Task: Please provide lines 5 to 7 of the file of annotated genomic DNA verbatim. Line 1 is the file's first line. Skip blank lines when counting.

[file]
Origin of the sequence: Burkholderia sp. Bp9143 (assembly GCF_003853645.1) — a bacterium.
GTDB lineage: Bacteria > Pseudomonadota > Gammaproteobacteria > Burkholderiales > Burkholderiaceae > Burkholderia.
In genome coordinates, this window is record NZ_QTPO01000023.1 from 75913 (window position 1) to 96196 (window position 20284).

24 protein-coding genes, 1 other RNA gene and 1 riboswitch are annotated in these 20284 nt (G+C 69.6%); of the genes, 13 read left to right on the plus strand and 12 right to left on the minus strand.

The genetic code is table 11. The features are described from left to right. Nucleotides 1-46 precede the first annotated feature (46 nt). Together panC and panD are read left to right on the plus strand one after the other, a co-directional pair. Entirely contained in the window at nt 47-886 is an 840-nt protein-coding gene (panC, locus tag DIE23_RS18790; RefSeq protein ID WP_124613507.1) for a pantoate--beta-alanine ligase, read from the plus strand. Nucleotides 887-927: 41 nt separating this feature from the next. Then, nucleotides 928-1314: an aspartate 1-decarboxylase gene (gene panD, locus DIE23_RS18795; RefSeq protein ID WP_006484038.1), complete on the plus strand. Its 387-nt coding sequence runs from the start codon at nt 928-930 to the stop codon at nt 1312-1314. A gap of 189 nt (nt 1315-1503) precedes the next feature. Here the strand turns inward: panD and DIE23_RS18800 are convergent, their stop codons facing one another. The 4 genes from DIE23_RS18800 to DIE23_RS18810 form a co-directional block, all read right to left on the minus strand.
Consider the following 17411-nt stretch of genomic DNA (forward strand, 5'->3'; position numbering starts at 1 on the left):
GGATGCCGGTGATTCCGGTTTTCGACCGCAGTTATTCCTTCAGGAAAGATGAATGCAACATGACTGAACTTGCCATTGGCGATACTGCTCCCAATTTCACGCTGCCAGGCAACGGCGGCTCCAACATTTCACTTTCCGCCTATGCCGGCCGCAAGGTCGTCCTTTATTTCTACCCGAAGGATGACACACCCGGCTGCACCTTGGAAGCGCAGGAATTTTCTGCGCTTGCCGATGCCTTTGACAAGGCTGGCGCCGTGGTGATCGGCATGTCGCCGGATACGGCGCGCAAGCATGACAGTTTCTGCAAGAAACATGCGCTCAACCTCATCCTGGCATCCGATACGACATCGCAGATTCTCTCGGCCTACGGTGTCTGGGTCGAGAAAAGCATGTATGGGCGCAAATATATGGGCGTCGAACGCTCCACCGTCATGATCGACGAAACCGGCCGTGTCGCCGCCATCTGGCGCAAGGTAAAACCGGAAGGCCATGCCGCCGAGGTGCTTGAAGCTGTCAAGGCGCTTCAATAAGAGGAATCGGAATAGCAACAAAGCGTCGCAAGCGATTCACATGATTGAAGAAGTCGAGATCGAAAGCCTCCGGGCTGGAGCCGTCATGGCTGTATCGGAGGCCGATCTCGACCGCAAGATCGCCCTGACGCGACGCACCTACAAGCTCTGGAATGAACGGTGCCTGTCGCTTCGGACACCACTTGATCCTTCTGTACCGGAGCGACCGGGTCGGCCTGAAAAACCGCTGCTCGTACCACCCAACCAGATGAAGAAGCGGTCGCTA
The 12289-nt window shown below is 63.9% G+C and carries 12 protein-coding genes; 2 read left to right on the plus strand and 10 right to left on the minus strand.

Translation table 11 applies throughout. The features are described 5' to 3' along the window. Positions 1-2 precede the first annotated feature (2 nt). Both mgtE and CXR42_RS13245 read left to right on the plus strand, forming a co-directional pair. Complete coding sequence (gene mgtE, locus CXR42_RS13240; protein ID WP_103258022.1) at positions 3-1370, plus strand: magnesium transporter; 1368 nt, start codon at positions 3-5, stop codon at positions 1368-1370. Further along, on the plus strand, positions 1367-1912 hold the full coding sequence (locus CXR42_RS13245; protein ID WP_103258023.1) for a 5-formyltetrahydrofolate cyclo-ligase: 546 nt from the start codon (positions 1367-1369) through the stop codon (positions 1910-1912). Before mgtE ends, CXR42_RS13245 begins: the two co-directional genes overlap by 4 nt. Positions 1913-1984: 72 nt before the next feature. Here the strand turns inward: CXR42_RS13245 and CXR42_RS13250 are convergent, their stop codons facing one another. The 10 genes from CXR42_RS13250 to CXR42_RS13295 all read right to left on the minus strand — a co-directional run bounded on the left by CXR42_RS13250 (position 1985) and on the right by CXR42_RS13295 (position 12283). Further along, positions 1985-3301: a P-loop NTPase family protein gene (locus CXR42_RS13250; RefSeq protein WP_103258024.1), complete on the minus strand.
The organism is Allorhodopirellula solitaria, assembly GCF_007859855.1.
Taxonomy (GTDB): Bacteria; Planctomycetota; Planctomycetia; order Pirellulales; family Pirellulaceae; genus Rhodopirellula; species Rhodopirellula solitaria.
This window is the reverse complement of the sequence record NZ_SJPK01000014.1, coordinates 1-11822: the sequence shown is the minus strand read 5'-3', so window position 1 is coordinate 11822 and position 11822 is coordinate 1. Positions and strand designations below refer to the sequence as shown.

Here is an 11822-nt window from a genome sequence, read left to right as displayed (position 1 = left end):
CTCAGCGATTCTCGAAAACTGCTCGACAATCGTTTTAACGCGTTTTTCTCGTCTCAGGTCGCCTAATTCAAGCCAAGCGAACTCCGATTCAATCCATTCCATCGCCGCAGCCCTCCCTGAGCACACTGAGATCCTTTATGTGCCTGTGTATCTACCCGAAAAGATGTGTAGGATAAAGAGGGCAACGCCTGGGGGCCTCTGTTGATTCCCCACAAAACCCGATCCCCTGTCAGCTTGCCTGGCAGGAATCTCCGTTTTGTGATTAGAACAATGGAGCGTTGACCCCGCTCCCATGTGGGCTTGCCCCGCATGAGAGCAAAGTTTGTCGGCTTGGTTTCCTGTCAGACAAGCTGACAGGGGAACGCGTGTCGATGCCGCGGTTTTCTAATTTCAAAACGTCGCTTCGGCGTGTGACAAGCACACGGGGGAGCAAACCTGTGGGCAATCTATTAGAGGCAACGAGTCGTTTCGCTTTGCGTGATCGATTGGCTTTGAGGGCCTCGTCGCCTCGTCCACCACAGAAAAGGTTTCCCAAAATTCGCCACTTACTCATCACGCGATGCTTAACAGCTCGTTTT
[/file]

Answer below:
The genetic code is table 11. The features are described from left to right. Nucleotides 1-46 precede the first annotated feature (46 nt). Together panC and panD are read left to right on the plus strand one after the other, a co-directional pair. Entirely contained in the window at nt 47-886 is an 840-nt protein-coding gene (panC, locus tag DIE23_RS18790; RefSeq protein ID WP_124613507.1) for a pantoate--beta-alanine ligase, read from the plus strand. Nucleotides 887-927: 41 nt separating this feature from the next. Then, nucleotides 928-1314: an aspartate 1-decarboxylase gene (gene panD, locus DIE23_RS18795; RefSeq protein ID WP_006484038.1), complete on the plus strand. Its 387-nt coding sequence runs from the start codon at nt 928-930 to the stop codon at nt 1312-1314. A gap of 189 nt (nt 1315-1503) precedes the next feature. Here the strand turns inward: panD and DIE23_RS18800 are convergent, their stop codons facing one another. The 4 genes from DIE23_RS18800 to DIE23_RS18810 form a co-directional block, all read right to left on the minus strand.
Consider the following 17411-nt stretch of genomic DNA (forward strand, 5'->3'; position numbering starts at 1 on the left):
GGATGCCGGTGATTCCGGTTTTCGACCGCAGTTATTCCTTCAGGAAAGATGAATGCAACATGACTGAACTTGCCATTGGCGATACTGCTCCCAATTTCACGCTGCCAGGCAACGGCGGCTCCAACATTTCACTTTCCGCCTATGCCGGCCGCAAGGTCGTCCTTTATTTCTACCCGAAGGATGACACACCCGGCTGCACCTTGGAAGCGCAGGAATTTTCTGCGCTTGCCGATGCCTTTGACAAGGCTGGCGCCGTGGTGATCGGCATGTCGCCGGATACGGCGCGCAAGCATGACAGTTTCTGCAAGAAACATGCGCTCAACCTCATCCTGGCATCCGATACGACATCGCAGATTCTCTCGGCCTACGGTGTCTGGGTCGAGAAAAGCATGTATGGGCGCAAATATATGGGCGTCGAACGCTCCACCGTCATGATCGACGAAACCGGCCGTGTCGCCGCCATCTGGCGCAAGGTAAAACCGGAAGGCCATGCCGCCGAGGTGCTTGAAGCTGTCAAGGCGCTTCAATAAGAGGAATCGGAATAGCAACAAAGCGTCGCAAGCGATTCACATGATTGAAGAAGTCGAGATCGAAAGCCTCCGGGCTGGAGCCGTCATGGCTGTATCGGAGGCCGATCTCGACCGCAAGATCGCCCTGACGCGACGCACCTACAAGCTCTGGAATGAACGGTGCCTGTCGCTTCGGACACCACTTGATCCTTCTGTACCGGAGCGACCGGGTCGGCCTGAAAAACCGCTGCTCGTACCACCCAACCAGATGAAGAAGCGGTCGCTA